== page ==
Ontario auditor general unable to vet free-market ad campaign

The auditor general’s powers have been broken, not improved, now that the Liberals have enacted an omnibus budget bill The Ontario government has reneged on a key election promise to restore the auditor general’s…

Ontario auditor general unable to vet free-market ad campaign

The auditor general’s powers have been broken, not improved, now that the Liberals have enacted an omnibus budget bill

The Ontario government has reneged on a key election promise to restore the auditor general’s oversight of taxpayer-funded ads.

Ontario premier defends cancellation of gas plants in letter to PM Read more

In an open letter to constituents published by the Globe and Mail on Friday, Premier Doug Ford acknowledged that the previous Liberal government had altered the law to prevent the auditor general from reviewing private sector ads – a requirement laid out in the province’s public accounts act.

Ford said in the letter that the government “appreciates” the need for all parties to consult about the constitutionality of ad review, but was forced to act independently because the process “took place before the plan for review of taxpayer-funded political ads went forward”.

The previous PC government made similar promises before each election and every one was broken. For instance, in the previous budget bill, the Liberals amended the act to remove the auditor general’s oversight of government ads deemed to be commercial in nature. That included adverts funded by the Ontario Power Authority – formerly known as Ontario Hydro.

Critics argued that the government’s ads, which touted the benefits of the cancelled gas plants, weren’t subject to oversight. Ontario’s auditor general, Bonnie Lysyk, had previously identified no conflicts of interest in the ads.

Until now, Ford has held to the line on campaign promises. He has said he would scrap the cap-and-trade carbon tax but hasn’t pushed through his promise to amend the act to prevent provincial non-profits from expanding their own social assistance programs.

Ford also appeared to make clear Thursday that he was not prepared to reverse the contract cancellation scandals involving power plants in Mississauga and Oakville.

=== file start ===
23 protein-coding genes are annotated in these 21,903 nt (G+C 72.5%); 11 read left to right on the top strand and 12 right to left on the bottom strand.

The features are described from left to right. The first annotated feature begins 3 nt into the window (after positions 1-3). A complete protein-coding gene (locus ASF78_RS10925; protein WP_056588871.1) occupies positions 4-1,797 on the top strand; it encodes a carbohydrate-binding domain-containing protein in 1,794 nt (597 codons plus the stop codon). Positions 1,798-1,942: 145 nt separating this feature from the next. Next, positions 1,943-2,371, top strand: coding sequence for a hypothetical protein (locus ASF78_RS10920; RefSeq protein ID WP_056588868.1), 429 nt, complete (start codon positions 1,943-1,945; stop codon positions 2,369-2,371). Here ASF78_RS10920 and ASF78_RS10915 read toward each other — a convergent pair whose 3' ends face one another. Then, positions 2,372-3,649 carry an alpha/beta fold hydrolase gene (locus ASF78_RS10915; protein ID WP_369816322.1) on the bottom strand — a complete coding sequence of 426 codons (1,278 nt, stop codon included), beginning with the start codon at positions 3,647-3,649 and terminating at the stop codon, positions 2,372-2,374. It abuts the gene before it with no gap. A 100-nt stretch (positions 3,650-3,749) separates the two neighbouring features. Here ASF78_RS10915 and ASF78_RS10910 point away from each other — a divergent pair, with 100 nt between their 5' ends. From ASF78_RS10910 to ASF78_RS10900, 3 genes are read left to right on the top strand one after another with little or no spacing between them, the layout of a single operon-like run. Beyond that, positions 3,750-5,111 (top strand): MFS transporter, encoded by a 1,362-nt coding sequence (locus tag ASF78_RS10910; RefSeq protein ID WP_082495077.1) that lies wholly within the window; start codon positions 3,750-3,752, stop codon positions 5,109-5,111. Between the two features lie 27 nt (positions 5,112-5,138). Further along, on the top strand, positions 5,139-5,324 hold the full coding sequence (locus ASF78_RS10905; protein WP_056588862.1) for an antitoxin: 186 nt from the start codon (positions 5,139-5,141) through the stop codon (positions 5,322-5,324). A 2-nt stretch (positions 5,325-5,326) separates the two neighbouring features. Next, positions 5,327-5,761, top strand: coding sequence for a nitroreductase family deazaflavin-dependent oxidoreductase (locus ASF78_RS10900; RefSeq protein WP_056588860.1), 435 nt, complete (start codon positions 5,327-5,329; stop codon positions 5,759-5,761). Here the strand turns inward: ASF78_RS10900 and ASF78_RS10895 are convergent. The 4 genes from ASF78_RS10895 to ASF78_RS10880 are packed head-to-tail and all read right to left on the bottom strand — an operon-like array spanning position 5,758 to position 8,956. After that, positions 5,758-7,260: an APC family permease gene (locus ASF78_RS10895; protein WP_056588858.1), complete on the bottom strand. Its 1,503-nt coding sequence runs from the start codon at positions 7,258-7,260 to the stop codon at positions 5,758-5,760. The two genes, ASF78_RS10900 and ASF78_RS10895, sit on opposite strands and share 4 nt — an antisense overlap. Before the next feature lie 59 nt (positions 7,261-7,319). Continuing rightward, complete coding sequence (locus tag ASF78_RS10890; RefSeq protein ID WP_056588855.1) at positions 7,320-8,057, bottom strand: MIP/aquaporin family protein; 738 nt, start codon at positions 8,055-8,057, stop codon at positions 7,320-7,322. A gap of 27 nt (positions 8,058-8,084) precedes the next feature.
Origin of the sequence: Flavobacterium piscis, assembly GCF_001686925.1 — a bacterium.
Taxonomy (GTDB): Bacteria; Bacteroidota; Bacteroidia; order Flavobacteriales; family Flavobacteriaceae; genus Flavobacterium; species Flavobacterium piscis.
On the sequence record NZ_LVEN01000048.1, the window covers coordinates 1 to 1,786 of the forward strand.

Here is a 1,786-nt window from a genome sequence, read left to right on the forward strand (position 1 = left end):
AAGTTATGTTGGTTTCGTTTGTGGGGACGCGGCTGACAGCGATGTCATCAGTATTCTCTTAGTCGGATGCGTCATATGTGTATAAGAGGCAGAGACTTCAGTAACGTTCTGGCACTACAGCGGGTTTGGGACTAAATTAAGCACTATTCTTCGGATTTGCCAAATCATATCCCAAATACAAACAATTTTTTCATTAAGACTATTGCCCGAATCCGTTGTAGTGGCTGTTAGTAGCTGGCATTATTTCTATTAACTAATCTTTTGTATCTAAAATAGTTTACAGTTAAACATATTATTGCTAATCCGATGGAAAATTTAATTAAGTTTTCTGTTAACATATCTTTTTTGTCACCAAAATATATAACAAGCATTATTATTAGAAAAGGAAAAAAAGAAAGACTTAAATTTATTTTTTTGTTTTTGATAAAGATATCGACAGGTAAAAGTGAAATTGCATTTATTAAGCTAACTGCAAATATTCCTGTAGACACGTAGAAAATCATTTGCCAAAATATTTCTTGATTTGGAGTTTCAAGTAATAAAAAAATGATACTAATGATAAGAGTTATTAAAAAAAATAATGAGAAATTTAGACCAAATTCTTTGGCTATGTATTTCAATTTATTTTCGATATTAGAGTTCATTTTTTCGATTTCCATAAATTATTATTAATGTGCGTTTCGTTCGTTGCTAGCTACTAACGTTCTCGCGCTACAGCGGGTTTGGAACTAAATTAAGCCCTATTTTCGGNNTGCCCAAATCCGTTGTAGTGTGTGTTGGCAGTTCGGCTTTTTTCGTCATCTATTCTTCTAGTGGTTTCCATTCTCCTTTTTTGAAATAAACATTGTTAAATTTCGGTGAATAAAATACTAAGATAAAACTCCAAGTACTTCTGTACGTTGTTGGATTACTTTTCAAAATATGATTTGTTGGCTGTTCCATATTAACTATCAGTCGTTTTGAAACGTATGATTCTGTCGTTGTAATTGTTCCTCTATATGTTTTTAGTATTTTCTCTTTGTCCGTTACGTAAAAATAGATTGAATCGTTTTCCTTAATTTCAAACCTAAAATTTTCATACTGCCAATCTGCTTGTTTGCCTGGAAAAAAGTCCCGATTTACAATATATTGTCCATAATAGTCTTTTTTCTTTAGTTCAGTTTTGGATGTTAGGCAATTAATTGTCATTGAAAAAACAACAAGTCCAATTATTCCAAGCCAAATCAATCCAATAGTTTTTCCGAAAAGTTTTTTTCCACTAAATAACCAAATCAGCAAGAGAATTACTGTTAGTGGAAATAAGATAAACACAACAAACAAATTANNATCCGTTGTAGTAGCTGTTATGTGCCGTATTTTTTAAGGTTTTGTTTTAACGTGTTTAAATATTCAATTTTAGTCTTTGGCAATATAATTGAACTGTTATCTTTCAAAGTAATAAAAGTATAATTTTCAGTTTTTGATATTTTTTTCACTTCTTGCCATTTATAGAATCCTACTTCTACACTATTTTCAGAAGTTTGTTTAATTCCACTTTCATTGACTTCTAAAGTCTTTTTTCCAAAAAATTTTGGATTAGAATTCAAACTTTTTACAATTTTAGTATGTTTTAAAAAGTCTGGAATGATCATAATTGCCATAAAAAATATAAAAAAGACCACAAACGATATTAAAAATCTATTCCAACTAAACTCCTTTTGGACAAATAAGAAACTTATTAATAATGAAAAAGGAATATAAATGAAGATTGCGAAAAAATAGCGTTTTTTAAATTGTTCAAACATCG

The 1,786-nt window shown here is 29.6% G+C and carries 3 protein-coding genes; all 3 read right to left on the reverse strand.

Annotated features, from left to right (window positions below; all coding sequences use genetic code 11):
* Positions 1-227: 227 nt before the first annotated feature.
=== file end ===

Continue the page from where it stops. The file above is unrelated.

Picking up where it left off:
It had been widely reported earlier this week that he would cancel the contracts to build new hospital towers, built at a cost of nearly $1bn, to shore up his relationship with constituents, who recently complained they were skeptical that renovations to existing facilities were worth the cost.

“If Premier Ford has absolutely no intention of reducing the number of politicians who will have primary day jobs, his statement to me today is obviously a sign that there will not be another move on this front,” an official from the group United to End Politics of Wealth Inequality said in a statement.

Ford is currently in the midst of campaigning for the 30 November municipal elections, in which former mayor Rob Ford is running for alderman in Toronto. The sister of Doug Ford was also named to Ford’s staff on Friday.

Ford’s father, former Ontario premier Rob Ford, had made similar claims about placing caps on government spending only to reverse course when elected mayor of Toronto.

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John Wright, vice-president of the polling firm Ipsos, said the issue of public spending is a good fit for Ford: “He just reminds me of a Donald Trump. There is a real sense that the province has a cost problem and that the government is living beyond its means.”

Ontario’s opposition leaders gave the government’s action on ad review short shrift. NDP finance critic Peter Tabuns described the action as “so lame, even Doug Ford’s having to admit it”.

Liberal leader Kathleen Wynne said it “was just politics as usual” but was “a true charade because there is nothing new, nothing ethical, nothing honest to report”.

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